How First-Person Accounts of Life in Prison Can Serve As a Road Map for Policy Reforms

From a New York Times story by Patricia Leigh Brown headlined “Upfront About a Life Behind Bars”:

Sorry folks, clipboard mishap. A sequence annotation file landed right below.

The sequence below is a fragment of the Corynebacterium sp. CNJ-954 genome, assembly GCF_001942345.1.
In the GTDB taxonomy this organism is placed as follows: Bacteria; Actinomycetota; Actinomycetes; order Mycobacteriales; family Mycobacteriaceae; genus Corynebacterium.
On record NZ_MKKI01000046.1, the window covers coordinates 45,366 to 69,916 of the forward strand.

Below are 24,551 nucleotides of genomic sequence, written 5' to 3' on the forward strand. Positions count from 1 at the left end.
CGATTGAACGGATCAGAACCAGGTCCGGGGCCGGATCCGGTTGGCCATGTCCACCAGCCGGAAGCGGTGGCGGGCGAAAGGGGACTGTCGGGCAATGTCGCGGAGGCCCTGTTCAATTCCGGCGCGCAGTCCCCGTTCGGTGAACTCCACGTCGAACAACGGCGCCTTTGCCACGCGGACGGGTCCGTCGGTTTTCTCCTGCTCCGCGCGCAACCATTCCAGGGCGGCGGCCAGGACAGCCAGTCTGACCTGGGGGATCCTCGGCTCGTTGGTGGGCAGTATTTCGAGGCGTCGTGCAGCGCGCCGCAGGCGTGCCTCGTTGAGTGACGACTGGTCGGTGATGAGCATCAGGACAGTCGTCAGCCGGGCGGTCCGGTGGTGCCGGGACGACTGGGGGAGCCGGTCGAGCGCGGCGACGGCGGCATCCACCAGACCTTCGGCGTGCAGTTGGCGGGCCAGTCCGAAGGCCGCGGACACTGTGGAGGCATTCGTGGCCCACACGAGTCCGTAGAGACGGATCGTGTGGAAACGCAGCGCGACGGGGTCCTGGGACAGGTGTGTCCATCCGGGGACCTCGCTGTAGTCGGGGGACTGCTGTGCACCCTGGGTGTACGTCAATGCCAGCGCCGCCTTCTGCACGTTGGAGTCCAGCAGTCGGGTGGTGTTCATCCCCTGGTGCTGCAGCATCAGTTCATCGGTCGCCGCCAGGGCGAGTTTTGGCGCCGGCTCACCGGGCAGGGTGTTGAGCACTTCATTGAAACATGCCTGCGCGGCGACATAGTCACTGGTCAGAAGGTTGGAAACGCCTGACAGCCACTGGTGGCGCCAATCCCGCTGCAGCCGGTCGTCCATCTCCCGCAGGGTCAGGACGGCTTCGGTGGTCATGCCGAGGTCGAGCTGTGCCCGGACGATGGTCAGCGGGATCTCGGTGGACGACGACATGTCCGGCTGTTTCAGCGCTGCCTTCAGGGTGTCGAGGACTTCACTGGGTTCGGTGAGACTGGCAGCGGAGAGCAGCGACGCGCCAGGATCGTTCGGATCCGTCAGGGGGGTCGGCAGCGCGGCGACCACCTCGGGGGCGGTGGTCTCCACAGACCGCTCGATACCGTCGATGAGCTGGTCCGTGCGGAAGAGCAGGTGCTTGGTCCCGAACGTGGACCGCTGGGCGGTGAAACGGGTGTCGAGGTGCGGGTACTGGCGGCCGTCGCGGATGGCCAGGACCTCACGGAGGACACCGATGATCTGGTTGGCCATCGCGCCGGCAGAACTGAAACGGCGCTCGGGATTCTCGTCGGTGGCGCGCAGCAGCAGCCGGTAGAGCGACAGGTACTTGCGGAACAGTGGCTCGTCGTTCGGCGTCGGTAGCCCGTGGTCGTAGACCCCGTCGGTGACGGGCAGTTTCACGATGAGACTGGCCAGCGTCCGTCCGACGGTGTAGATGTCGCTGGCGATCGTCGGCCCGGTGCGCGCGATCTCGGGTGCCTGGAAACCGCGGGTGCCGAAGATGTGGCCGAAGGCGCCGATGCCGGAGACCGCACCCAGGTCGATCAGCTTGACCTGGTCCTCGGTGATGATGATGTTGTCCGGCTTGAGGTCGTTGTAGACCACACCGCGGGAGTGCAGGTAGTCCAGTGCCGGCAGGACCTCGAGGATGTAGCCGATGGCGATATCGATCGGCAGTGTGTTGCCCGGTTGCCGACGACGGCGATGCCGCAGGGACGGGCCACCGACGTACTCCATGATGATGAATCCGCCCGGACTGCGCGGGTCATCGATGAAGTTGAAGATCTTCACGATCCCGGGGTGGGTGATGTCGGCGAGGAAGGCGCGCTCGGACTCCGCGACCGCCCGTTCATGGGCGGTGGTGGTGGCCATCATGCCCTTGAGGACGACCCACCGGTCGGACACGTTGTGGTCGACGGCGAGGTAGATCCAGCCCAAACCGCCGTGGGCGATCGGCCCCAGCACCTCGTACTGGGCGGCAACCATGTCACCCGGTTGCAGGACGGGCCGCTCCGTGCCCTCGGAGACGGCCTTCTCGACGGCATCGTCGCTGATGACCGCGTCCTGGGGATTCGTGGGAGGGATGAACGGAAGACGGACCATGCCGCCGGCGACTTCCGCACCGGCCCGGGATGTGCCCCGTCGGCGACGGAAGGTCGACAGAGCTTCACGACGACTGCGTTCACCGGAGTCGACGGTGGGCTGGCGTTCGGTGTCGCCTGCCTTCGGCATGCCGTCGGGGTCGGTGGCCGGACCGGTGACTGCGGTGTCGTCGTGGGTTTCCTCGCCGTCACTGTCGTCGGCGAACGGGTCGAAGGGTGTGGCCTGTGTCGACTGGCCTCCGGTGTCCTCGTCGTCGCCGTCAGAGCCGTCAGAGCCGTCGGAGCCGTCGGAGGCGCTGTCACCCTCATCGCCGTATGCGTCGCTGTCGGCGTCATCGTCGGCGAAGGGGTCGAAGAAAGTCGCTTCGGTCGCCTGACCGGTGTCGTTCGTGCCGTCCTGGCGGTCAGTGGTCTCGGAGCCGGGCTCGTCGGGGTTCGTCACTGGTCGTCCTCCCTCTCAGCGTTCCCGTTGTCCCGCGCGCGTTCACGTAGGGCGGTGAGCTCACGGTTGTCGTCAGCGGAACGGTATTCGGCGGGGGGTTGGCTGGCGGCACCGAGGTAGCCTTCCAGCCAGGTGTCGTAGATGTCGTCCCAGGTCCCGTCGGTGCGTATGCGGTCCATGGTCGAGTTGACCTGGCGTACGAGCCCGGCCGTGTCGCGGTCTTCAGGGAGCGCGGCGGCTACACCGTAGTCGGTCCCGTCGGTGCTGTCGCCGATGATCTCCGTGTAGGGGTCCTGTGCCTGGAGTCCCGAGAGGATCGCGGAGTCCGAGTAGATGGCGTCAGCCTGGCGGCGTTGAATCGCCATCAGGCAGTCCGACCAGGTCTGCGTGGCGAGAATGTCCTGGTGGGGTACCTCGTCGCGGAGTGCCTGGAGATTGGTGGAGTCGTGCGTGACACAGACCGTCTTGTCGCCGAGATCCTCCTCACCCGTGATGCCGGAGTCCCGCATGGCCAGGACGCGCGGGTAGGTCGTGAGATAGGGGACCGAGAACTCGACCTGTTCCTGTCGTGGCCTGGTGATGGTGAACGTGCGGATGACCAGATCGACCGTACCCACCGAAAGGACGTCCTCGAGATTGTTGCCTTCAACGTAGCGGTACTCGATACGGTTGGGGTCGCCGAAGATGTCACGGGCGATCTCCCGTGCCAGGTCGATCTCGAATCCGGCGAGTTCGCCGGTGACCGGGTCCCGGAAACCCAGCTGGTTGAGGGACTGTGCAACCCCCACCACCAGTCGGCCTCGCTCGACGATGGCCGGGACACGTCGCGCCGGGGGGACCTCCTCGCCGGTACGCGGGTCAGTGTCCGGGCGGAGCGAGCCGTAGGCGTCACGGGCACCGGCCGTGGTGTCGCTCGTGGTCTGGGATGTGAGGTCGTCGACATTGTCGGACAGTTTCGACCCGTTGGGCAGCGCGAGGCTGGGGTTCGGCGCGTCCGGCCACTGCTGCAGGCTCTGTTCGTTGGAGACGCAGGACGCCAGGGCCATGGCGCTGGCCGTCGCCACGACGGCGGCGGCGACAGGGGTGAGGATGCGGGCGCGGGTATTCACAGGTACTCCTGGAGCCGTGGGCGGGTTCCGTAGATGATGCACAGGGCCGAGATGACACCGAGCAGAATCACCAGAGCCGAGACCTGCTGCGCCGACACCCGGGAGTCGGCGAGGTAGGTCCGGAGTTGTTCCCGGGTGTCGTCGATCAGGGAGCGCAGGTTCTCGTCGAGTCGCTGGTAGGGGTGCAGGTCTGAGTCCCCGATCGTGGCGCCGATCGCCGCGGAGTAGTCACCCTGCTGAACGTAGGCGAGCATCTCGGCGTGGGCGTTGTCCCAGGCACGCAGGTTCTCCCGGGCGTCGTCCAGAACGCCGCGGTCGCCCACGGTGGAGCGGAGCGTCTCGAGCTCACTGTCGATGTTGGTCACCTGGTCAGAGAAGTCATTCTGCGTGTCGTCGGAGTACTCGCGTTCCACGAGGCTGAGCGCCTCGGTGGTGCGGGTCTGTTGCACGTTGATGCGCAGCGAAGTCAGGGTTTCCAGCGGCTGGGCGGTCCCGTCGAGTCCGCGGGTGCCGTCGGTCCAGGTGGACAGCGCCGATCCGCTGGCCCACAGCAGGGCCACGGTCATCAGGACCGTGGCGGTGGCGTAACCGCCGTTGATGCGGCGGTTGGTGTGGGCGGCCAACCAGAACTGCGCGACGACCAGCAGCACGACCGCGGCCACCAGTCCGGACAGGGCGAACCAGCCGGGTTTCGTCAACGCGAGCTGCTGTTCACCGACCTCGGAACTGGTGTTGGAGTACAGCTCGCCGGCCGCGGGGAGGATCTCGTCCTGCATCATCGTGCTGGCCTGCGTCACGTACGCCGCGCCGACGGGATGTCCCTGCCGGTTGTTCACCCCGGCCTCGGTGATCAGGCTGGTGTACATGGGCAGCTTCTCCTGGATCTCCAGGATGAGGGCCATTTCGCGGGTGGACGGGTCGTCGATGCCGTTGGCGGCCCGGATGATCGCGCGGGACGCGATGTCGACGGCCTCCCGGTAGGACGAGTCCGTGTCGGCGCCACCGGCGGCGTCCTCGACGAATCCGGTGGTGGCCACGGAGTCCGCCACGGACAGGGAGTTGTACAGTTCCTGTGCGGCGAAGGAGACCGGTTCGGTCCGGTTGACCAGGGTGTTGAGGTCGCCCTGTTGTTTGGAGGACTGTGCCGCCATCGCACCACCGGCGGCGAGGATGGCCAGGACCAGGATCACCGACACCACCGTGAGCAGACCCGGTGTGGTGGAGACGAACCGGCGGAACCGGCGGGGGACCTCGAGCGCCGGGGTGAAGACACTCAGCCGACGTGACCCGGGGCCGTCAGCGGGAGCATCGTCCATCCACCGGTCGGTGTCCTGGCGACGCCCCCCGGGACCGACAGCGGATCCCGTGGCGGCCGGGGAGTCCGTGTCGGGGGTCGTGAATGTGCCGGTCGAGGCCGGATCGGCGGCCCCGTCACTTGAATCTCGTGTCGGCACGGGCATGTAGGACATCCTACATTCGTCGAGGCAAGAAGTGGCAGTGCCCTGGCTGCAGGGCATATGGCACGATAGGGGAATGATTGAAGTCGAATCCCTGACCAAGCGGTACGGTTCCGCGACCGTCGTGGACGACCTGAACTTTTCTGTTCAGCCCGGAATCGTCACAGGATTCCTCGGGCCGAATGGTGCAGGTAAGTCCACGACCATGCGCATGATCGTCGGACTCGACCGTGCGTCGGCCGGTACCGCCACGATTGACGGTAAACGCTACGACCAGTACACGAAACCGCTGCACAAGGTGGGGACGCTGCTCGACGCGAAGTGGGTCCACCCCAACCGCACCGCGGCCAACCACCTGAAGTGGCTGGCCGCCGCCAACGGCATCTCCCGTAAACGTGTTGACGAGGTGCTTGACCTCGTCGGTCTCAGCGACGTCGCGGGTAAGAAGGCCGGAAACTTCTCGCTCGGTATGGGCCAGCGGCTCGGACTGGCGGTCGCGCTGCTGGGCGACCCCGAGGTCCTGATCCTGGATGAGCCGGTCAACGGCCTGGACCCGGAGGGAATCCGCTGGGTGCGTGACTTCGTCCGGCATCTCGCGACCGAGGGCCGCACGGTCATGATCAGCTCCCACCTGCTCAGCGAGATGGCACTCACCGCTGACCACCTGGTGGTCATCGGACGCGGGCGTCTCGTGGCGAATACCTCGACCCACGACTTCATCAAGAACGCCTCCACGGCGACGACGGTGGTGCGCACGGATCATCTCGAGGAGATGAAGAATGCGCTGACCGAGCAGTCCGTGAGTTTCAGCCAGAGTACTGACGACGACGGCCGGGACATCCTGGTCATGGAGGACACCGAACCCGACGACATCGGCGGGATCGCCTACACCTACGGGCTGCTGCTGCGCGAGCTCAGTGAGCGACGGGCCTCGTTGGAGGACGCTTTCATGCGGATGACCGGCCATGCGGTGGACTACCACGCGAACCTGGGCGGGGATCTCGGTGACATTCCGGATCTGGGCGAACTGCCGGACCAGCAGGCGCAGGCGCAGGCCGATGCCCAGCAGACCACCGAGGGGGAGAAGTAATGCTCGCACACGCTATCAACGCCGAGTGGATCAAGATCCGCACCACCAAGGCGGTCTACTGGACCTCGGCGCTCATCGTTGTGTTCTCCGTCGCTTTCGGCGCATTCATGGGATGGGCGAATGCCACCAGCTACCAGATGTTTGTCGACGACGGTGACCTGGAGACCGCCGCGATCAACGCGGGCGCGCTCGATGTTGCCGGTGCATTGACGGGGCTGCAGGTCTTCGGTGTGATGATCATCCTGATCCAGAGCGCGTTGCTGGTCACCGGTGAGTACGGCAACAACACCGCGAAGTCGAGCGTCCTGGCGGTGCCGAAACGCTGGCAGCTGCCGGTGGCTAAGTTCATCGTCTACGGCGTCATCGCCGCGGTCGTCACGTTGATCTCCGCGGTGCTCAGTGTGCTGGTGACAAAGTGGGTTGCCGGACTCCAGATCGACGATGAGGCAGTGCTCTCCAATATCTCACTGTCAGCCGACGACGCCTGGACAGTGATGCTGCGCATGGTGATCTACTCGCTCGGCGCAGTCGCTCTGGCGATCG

At an age when his peers were getting driver’s licenses and thinking about college, Jose Di Lenola, then 17, was behind bars in one of New York State’s most violent prisons, earning “a master’s degree in Prison Survival,” as he put it. He learned how to wield a metal can lid as a weapon and fashion a protective vest out of magazine covers taped to his torso.